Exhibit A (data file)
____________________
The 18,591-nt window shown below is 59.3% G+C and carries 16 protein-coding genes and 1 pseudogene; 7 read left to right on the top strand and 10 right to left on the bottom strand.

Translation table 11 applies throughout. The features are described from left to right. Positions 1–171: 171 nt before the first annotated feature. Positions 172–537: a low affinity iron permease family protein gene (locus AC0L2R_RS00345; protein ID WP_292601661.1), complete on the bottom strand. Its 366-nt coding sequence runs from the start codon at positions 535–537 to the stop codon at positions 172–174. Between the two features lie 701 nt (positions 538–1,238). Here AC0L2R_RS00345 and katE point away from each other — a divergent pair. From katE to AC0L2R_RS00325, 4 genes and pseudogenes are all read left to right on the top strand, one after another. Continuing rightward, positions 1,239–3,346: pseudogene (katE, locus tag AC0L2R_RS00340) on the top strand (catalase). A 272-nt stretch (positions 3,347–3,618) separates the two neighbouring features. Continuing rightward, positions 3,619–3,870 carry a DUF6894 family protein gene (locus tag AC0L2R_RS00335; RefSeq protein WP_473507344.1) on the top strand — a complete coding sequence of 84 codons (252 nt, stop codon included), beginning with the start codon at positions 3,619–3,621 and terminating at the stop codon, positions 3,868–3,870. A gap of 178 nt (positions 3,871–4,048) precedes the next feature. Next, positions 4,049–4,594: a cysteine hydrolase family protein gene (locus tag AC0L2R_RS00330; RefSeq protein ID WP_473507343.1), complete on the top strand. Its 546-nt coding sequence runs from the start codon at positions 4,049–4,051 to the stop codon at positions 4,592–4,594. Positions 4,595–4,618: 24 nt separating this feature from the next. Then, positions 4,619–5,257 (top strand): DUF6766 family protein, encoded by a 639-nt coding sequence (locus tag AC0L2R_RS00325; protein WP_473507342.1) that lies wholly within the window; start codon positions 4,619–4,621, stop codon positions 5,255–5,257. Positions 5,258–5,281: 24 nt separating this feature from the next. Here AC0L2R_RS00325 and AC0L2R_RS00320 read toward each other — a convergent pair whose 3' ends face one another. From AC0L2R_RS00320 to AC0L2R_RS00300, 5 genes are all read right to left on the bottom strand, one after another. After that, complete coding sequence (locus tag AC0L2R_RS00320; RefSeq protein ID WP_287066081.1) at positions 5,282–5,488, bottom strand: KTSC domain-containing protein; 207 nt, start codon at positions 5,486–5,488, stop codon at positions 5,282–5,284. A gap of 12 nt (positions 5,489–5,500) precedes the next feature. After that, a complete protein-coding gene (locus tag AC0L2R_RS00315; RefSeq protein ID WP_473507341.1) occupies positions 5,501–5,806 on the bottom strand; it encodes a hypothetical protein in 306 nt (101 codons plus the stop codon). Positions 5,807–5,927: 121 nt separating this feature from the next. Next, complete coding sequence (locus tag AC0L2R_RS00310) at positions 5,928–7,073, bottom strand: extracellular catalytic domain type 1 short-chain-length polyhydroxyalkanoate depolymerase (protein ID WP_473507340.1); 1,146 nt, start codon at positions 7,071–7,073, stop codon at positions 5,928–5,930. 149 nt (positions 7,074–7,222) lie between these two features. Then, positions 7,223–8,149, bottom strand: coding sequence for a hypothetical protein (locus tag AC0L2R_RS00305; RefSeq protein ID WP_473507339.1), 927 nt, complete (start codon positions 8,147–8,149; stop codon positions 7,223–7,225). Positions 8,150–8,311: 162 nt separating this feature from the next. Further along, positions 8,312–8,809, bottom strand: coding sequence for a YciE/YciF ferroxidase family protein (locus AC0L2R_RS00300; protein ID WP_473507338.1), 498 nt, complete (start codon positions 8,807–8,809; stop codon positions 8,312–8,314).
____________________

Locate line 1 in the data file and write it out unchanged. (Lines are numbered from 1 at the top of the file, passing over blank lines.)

The 18,591-nt window shown below is 59.3% G+C and carries 16 protein-coding genes and 1 pseudogene; 7 read left to right on the top strand and 10 right to left on the bottom strand.